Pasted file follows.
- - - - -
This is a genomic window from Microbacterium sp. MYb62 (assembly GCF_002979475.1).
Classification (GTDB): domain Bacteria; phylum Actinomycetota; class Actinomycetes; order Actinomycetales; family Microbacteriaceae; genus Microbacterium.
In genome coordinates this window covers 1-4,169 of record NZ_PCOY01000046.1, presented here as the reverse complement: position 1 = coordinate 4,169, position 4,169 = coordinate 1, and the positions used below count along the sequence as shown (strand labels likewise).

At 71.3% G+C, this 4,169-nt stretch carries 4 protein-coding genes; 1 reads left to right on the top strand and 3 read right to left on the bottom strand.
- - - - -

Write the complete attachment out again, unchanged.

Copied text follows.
This is a genomic window from Microbacterium sp. MYb62 (assembly GCF_002979475.1).
Classification (GTDB): domain Bacteria; phylum Actinomycetota; class Actinomycetes; order Actinomycetales; family Microbacteriaceae; genus Microbacterium.
In genome coordinates this window covers 1-4,169 of record NZ_PCOY01000046.1, presented here as the reverse complement: position 1 = coordinate 4,169, position 4,169 = coordinate 1, and the positions used below count along the sequence as shown (strand labels likewise).

At 71.3% G+C, this 4,169-nt stretch carries 4 protein-coding genes; 1 reads left to right on the top strand and 3 read right to left on the bottom strand.